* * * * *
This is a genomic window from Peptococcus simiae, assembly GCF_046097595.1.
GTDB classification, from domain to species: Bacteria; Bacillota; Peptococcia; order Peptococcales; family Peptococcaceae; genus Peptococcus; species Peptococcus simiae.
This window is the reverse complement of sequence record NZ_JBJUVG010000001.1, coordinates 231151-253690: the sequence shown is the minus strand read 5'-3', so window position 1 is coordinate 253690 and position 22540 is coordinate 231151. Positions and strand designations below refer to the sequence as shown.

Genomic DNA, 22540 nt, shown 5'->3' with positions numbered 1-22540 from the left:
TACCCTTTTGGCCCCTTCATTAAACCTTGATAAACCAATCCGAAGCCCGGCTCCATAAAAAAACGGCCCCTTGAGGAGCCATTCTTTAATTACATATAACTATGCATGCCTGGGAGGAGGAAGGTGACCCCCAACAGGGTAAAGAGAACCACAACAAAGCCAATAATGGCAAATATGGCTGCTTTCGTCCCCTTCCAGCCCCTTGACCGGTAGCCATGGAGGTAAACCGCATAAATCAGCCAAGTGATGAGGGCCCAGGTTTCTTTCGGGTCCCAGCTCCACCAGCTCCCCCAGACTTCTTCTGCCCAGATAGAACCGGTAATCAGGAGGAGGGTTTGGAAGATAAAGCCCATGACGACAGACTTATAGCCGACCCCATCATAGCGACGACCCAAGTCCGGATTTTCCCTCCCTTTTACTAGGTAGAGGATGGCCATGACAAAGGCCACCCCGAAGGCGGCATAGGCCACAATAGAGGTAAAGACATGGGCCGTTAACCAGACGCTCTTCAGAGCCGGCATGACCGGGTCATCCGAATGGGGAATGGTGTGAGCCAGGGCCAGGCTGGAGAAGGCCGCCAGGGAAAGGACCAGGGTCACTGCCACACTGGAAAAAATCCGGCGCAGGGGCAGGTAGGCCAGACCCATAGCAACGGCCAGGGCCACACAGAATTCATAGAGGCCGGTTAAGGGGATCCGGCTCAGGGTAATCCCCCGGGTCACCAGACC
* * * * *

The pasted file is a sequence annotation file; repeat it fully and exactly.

This is a genomic window from Peptococcus simiae, assembly GCF_046097595.1.
GTDB classification, from domain to species: Bacteria; Bacillota; Peptococcia; order Peptococcales; family Peptococcaceae; genus Peptococcus; species Peptococcus simiae.
This window is the reverse complement of sequence record NZ_JBJUVG010000001.1, coordinates 231151-253690: the sequence shown is the minus strand read 5'-3', so window position 1 is coordinate 253690 and position 22540 is coordinate 231151. Positions and strand designations below refer to the sequence as shown.

Genomic DNA, 22540 nt, shown 5'->3' with positions numbered 1-22540 from the left:
TACCCTTTTGGCCCCTTCATTAAACCTTGATAAACCAATCCGAAGCCCGGCTCCATAAAAAAACGGCCCCTTGAGGAGCCATTCTTTAATTACATATAACTATGCATGCCTGGGAGGAGGAAGGTGACCCCCAACAGGGTAAAGAGAACCACAACAAAGCCAATAATGGCAAATATGGCTGCTTTCGTCCCCTTCCAGCCCCTTGACCGGTAGCCATGGAGGTAAACCGCATAAATCAGCCAAGTGATGAGGGCCCAGGTTTCTTTCGGGTCCCAGCTCCACCAGCTCCCCCAGACTTCTTCTGCCCAGATAGAACCGGTAATCAGGAGGAGGGTTTGGAAGATAAAGCCCATGACGACAGACTTATAGCCGACCCCATCATAGCGACGACCCAAGTCCGGATTTTCCCTCCCTTTTACTAGGTAGAGGATGGCCATGACAAAGGCCACCCCGAAGGCGGCATAGGCCACAATAGAGGTAAAGACATGGGCCGTTAACCAGACGCTCTTCAGAGCCGGCATGACCGGGTCATCCGAATGGGGAATGGTGTGAGCCAGGGCCAGGCTGGAGAAGGCCGCCAGGGAAAGGACCAGGGTCACTGCCACACTGGAAAAAATCCGGCGCAGGGGCAGGTAGGCCAGACCCATAGCAACGGCCAGGGCCACACAGAATTCATAGAGGCCGGTTAAGGGGATCCGGCTCAGGGTAATCCCCCGGGTCACCAGACC